The basic philosophy connecting timebanking, a cooperative economic tool, with efforts to disrupt the school-to-prison pipeline is this: with the process of bringing together resources and training to create the diversion program itself, a myriad of economic, educational and recreational opportunities simultaneously evolve for community members. Young people serve as jurors, community members take on mentoring and administrative roles, and timebank members provide many ways to “sentence” the subjects to skill-building opportunities -- and all these activities earn ‘hours,’ which build TimeBank assets. With their timebank hours all of the participants can access other resources from each other or any other timebank member, including art, music or language lessons, tutoring, mentoring, home chores, repair, gardens and gardening, and much more. Along with enhanced social cohesion, these types of resources and skill-building opportunities are all recognized as healthy and effective ways of keeping youth out of trouble. In a very basic sense, a solution arises from the problem itself. The DCTB restorative justice youth courts have an ability to build leadership, accountability, and new opportunities for participating youth, as well as addressing the relationship between young people and the penal system.

We contend that creating a complementary economy, explicitly designed to replace the current economy of exploitation, can provide opportunities to shift peaceably away from the current crises of massive mistrust, discrimination, exploitation and over-incarceration.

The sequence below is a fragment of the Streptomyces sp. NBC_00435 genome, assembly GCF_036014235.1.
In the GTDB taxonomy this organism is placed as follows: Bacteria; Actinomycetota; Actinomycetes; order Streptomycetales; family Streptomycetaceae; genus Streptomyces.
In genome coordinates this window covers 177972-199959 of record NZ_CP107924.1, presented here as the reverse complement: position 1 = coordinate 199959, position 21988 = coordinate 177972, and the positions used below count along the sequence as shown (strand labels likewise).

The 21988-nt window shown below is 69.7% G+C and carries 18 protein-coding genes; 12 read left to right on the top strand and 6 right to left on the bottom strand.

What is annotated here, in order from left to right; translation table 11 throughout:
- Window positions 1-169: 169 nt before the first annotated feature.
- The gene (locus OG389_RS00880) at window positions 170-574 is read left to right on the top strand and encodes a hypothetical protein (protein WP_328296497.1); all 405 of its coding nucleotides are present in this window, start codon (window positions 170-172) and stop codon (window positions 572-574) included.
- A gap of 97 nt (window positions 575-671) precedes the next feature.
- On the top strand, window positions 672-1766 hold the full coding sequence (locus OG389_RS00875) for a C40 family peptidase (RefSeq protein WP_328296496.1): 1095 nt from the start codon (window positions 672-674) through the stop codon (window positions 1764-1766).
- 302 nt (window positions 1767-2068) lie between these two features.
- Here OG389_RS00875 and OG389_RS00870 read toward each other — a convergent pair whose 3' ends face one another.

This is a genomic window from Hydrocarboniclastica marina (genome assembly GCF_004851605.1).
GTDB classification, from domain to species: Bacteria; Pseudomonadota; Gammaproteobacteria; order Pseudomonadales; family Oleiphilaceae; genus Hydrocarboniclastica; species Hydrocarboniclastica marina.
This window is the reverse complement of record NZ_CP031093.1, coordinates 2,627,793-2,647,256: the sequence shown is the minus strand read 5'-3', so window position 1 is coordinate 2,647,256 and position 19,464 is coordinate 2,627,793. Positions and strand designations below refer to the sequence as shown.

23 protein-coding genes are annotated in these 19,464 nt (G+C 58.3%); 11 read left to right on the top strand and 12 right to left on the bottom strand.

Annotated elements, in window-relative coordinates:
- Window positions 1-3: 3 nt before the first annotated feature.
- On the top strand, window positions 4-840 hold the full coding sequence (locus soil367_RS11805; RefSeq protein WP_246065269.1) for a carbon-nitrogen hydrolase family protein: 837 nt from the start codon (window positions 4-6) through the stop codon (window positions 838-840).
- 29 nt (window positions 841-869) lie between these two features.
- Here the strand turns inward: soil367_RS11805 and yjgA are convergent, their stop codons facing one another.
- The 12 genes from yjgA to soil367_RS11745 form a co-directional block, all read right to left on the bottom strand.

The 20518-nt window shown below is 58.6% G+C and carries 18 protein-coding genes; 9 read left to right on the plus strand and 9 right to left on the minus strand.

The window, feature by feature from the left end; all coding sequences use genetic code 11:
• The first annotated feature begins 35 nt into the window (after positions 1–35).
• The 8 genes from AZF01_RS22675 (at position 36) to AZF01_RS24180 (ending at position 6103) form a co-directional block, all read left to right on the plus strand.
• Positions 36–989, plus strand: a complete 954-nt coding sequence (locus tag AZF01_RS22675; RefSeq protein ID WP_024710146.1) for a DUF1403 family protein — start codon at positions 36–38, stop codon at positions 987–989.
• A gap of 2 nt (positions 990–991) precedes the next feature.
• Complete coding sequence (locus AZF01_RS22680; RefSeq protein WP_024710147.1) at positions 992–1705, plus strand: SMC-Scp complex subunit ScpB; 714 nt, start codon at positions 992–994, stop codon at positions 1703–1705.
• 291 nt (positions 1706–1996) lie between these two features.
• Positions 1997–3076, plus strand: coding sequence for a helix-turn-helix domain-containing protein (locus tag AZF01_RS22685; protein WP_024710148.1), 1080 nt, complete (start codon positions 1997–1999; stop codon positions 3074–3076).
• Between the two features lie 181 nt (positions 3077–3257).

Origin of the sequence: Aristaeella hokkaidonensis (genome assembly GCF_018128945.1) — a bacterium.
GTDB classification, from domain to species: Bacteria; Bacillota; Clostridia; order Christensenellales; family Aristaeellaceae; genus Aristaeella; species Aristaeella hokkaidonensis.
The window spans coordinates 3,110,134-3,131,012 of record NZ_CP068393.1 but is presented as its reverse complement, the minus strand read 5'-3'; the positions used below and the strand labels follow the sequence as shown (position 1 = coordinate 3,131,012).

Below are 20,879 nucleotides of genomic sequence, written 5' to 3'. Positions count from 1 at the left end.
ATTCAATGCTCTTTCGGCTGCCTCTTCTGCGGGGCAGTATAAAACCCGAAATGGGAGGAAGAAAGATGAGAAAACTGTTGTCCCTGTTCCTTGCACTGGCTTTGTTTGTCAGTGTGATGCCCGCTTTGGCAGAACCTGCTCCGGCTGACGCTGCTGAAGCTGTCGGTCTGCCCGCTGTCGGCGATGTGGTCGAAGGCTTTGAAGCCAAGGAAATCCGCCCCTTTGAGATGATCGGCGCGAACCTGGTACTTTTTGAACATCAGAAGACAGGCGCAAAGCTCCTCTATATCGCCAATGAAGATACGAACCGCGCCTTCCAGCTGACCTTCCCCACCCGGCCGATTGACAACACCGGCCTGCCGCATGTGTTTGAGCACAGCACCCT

Now a project of DCTB, Mutual Aid Networks, is positioned to develop and test this thesis further. A new type of cooperative, a Mutual Aid Network (MAN) brings people together around a common vision to build community savings pools, along with timebanking, other forms of mutual credit, and resource sharing, in order to meet the needs of members and their projects. All this is in service to the mission of  'creating means for everyone to discover and succeed in work they want to do, with the support of their community.'

Mutual Aid Networks offer the legal, social, and financial framework to re-design our approach to work. Instead of getting a job in order to afford to live, members support each other in meeting needs by developing resource-sharing (i.e. business-to-business mutual credit, makerspaces, money pools, tool libraries, etc.).